This is the ideal situation for parents who want to have a direct and dispositive hand in fashioning their children's education. Parents in the CPA can include electives and other pedagogical experiences that are simply not available in the regular school curriculum. (Want virtual reality (VR) based scientific expeditions right from the comfort and safety of home? IDMANN CPA is providing that. Interested in a particular foreign language? It is being done by a number of CPAs at IDMANN Academy.) Perhaps, just perhaps, this is the future of education, brought forward by this pandemic.

IDMANN Academy also operates the Private Tutor Program (PTP) in which a tutor is provided for a single student. From experience, this has been shown to be the most effective way for younger kids (10 and under) to learn. In the vast majority of cases, students actually enjoy online learning. Young students benefit from the undivided attention of a trained private instructor who works with them everyday. They can learn at their pace (which in many cases is faster than in a regular school class) and instructors can focus on those areas where the student needs the most help.

This has proven to be one of the most popular programs at IDMANN Academy because it provides parents the relief to focus on their own work, while providing an enriching and exclusive learning experience for the enrolled student, everyday. There are other innovative solutions available to parents and students; they just have to start looking for them.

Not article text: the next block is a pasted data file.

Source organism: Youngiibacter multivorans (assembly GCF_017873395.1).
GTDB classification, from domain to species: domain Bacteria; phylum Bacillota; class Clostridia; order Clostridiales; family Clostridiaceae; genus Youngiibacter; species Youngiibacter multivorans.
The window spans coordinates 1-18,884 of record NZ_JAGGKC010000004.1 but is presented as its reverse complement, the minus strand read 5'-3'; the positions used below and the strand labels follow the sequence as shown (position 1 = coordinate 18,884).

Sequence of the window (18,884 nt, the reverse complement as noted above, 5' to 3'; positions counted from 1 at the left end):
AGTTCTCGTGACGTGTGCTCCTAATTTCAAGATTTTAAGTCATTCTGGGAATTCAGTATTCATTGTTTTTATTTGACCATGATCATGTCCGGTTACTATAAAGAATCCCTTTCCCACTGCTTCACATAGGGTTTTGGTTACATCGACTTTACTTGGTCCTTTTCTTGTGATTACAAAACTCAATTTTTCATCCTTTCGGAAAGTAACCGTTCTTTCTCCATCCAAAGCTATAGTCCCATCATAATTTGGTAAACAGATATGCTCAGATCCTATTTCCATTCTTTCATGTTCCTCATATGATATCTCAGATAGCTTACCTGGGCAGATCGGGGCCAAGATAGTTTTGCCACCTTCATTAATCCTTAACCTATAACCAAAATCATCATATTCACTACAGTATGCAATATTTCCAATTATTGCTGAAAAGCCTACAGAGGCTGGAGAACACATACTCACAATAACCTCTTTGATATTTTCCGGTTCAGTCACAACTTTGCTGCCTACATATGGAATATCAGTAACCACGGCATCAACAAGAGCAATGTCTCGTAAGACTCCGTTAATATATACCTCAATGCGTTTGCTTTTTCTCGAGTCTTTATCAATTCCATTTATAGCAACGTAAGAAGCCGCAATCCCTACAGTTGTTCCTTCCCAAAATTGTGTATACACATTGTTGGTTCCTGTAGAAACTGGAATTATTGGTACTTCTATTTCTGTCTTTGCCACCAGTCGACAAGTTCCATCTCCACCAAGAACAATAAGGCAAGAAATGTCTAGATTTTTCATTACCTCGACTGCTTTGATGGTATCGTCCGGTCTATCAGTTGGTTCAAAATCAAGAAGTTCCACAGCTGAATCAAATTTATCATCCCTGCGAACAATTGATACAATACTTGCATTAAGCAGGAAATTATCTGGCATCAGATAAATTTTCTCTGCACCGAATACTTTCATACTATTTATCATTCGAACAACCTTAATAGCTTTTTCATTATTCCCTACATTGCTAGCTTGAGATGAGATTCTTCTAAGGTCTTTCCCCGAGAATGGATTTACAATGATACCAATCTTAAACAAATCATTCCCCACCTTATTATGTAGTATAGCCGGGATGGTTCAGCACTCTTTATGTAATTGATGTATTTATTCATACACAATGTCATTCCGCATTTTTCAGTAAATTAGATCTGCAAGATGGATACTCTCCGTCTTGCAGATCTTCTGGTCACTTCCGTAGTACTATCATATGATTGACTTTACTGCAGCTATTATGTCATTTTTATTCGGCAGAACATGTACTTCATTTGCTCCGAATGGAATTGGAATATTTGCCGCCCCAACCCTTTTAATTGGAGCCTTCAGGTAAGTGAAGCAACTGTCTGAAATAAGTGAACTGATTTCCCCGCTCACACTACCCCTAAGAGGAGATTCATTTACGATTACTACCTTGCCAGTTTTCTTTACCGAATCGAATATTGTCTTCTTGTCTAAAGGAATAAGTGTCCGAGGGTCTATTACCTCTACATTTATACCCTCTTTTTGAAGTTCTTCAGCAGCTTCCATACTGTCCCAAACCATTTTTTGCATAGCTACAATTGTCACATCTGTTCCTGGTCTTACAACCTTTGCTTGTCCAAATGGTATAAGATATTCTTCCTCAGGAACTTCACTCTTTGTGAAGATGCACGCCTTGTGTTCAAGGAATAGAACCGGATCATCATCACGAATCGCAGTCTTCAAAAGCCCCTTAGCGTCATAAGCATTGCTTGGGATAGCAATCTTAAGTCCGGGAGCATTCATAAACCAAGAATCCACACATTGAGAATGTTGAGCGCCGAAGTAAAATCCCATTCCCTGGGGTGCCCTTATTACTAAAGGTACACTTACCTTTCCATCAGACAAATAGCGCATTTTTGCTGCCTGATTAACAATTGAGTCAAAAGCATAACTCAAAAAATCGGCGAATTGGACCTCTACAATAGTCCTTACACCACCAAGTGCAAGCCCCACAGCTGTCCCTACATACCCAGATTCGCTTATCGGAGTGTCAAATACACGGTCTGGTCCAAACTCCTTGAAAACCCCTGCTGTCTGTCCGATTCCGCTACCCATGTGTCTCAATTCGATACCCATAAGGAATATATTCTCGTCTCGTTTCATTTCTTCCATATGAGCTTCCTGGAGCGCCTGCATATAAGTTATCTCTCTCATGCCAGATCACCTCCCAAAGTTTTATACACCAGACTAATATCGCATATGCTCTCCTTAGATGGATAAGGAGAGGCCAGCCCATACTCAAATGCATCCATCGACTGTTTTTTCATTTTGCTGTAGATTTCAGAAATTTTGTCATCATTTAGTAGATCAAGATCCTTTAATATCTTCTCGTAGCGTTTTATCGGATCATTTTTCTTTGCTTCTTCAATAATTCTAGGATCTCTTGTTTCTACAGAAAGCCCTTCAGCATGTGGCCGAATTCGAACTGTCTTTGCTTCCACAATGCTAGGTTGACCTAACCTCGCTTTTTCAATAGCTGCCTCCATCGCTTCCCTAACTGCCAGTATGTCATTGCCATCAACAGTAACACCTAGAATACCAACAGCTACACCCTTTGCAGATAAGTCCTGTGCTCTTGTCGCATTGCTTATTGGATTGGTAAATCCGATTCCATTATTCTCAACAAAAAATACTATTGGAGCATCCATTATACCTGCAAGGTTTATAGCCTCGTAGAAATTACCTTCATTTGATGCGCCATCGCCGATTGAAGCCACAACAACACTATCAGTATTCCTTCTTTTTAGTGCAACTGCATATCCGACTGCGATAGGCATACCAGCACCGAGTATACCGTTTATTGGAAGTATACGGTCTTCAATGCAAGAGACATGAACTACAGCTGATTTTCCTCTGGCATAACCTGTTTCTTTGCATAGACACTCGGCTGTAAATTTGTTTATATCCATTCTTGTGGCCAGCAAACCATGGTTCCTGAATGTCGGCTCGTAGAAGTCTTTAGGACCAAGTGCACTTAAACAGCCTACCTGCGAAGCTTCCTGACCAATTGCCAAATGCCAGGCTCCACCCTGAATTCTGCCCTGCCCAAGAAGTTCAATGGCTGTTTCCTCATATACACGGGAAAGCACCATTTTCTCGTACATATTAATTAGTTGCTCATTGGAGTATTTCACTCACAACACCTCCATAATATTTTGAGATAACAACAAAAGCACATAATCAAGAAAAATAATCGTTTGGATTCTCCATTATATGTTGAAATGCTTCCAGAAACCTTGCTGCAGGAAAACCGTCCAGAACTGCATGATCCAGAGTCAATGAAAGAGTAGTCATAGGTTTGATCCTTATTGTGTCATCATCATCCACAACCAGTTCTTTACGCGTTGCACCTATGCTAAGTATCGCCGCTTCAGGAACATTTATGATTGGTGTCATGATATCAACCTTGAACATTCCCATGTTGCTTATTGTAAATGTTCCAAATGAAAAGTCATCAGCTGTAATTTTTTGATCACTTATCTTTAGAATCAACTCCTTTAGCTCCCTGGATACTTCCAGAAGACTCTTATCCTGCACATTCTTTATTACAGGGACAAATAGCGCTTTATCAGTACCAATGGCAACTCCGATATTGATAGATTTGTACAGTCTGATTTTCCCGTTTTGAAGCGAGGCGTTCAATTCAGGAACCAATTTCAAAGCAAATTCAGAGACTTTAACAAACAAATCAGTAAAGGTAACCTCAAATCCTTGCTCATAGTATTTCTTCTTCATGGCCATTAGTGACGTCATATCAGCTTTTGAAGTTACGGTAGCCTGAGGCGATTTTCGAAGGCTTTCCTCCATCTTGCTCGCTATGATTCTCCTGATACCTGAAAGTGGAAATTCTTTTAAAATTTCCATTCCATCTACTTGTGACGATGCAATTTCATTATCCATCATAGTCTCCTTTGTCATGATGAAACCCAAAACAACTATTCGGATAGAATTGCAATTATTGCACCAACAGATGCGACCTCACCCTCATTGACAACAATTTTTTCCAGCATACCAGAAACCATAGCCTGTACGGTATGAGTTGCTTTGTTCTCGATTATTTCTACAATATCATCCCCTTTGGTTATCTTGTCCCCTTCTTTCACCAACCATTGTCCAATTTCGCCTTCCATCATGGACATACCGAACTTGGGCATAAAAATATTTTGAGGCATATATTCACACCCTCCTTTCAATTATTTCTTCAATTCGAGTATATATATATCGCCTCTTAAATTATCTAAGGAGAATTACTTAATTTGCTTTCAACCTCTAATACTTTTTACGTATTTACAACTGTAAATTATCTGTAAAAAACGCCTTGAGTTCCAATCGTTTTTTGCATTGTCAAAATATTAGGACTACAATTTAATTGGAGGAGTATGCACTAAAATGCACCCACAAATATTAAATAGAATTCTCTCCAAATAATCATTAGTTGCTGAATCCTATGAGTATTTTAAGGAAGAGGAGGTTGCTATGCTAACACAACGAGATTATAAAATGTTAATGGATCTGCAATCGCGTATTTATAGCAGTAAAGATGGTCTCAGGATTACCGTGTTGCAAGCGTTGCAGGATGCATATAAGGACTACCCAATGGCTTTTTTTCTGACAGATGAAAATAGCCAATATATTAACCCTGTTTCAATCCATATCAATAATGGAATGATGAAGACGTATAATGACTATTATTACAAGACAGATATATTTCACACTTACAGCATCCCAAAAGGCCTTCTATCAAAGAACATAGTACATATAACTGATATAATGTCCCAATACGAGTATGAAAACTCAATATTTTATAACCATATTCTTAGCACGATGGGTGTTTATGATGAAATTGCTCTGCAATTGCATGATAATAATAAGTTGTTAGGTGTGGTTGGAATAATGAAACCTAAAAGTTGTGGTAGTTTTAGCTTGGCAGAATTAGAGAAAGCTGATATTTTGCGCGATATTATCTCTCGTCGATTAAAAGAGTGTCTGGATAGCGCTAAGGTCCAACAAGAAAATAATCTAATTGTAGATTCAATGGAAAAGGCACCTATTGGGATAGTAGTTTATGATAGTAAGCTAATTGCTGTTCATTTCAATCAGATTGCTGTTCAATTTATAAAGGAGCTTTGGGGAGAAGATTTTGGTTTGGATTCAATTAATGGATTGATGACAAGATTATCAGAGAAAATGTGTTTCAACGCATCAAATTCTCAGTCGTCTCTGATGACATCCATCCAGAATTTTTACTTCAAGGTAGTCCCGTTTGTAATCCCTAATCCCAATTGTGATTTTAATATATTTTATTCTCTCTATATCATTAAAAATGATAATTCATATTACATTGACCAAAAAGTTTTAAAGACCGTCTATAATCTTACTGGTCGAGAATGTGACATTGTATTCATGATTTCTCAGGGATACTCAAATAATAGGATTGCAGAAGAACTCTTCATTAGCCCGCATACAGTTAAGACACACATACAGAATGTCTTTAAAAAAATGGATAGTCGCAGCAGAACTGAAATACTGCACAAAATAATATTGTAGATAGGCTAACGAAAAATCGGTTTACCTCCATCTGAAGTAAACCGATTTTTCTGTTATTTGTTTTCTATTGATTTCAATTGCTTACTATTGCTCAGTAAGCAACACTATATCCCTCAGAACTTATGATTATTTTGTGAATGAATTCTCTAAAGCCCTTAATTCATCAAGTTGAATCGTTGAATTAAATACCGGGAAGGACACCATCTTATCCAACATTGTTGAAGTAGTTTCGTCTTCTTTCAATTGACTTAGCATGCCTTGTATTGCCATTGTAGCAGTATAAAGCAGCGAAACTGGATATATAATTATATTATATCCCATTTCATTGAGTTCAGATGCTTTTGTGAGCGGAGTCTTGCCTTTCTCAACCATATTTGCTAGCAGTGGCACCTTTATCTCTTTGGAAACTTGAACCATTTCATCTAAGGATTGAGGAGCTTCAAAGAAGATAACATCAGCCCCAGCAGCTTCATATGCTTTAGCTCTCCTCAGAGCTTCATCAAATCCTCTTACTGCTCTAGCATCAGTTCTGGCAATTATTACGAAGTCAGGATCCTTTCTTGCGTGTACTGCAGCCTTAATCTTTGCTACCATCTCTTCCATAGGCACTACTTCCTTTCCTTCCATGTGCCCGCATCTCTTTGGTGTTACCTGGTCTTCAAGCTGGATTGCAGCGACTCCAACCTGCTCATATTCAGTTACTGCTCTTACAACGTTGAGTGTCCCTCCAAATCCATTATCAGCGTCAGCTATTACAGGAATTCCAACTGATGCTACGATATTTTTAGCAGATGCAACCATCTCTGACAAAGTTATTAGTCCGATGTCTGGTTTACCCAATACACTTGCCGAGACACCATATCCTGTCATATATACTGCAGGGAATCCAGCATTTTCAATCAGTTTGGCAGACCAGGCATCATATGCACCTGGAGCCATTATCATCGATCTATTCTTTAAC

Finally, parents need to do one more thing: relax. For better or worse, children take their emotional cues from the adults in their lives. A stressed-out and emotionally overwrought parent or guardian is not going to exert the calming influence children need to get through these trying times. Find time to read an interesting article (or book), take a walk, rediscover and share in your children's interests. They will never be this age again. Neither will you.

As a parent, I have rediscovered the sheer joy of taking long walks with my (now pre-teen) daughter. When she was born I stayed home with her for the first few months of her life. Then I would take her on long walks everyday. That was how I coaxed her to sleep, in the safety of the sling carrier. Time passes, they grow up. With a hectic school schedule (for her) and work (for me), I thought wistfully about those moments we shared when she was only a few months old. Then came this pandemic and we all had to be home. We have rediscovered those frequent walks during this pandemic. (This comes with the added benefit that I don't have to haul her in a baby carrier anymore!) Now she proudly counts the number of steps she takes on her smartwatch. A few days ago we did a "record 15,000 steps". That was for her. For me, it was the subdued exhilaration of a grateful father, walking - hand-in-hand - with his daughter for two hours, non-stop. And to think this 6-mile walk was her idea! Who said we are not blessed?

Yes, these are very difficult times; but let us work harder to find the joyous moments in them. They exist. Let us make every minute count, pandemic or not. That is how we all get through this – sane and sound.

(For more information on the programs at IDMANN Academy, visit www.idmann.academy or email admissions@idmann.academy).

-- Article by Emeka Nwankwo, D.Eng.Sc. (accepted for publication, September 15th, 2020). All rights reserved. Copyright 2020.

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Re: See Your Friends In School? Oh Sweetie! Maybe In A Few Years (if We're Lucky) by Nobody: 3:08am On Sep 22, 2020
Mehn I don't want to go back